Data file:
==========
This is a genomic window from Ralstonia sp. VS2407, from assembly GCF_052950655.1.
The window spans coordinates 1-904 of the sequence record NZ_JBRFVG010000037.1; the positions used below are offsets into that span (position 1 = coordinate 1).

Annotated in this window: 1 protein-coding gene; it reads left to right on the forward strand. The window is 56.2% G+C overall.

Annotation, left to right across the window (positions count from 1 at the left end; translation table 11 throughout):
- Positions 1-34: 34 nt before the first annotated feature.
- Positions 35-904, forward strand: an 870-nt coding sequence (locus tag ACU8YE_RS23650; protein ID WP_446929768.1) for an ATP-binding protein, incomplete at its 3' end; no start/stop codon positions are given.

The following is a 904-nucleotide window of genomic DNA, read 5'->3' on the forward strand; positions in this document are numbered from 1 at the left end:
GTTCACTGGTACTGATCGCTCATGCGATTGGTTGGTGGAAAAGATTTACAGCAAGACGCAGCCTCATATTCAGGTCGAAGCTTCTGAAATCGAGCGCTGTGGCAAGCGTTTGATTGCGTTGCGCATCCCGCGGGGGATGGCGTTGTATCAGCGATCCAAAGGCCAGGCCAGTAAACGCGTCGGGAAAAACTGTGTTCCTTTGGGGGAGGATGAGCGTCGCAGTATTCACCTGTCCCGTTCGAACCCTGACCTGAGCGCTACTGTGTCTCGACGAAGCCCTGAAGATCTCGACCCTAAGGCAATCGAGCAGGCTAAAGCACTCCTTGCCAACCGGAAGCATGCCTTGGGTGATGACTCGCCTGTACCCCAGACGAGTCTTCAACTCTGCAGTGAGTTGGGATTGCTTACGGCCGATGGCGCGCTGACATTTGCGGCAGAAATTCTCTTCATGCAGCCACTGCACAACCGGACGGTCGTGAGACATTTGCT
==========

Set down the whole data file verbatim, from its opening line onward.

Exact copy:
This is a genomic window from Ralstonia sp. VS2407, from assembly GCF_052950655.1.
The window spans coordinates 1-904 of the sequence record NZ_JBRFVG010000037.1; the positions used below are offsets into that span (position 1 = coordinate 1).

Annotated in this window: 1 protein-coding gene; it reads left to right on the forward strand. The window is 56.2% G+C overall.

Annotation, left to right across the window (positions count from 1 at the left end; translation table 11 throughout):
- Positions 1-34: 34 nt before the first annotated feature.
- Positions 35-904, forward strand: an 870-nt coding sequence (locus tag ACU8YE_RS23650; protein ID WP_446929768.1) for an ATP-binding protein, incomplete at its 3' end; no start/stop codon positions are given.

The following is a 904-nucleotide window of genomic DNA, read 5'->3' on the forward strand; positions in this document are numbered from 1 at the left end:
GTTCACTGGTACTGATCGCTCATGCGATTGGTTGGTGGAAAAGATTTACAGCAAGACGCAGCCTCATATTCAGGTCGAAGCTTCTGAAATCGAGCGCTGTGGCAAGCGTTTGATTGCGTTGCGCATCCCGCGGGGGATGGCGTTGTATCAGCGATCCAAAGGCCAGGCCAGTAAACGCGTCGGGAAAAACTGTGTTCCTTTGGGGGAGGATGAGCGTCGCAGTATTCACCTGTCCCGTTCGAACCCTGACCTGAGCGCTACTGTGTCTCGACGAAGCCCTGAAGATCTCGACCCTAAGGCAATCGAGCAGGCTAAAGCACTCCTTGCCAACCGGAAGCATGCCTTGGGTGATGACTCGCCTGTACCCCAGACGAGTCTTCAACTCTGCAGTGAGTTGGGATTGCTTACGGCCGATGGCGCGCTGACATTTGCGGCAGAAATTCTCTTCATGCAGCCACTGCACAACCGGACGGTCGTGAGACATTTGCT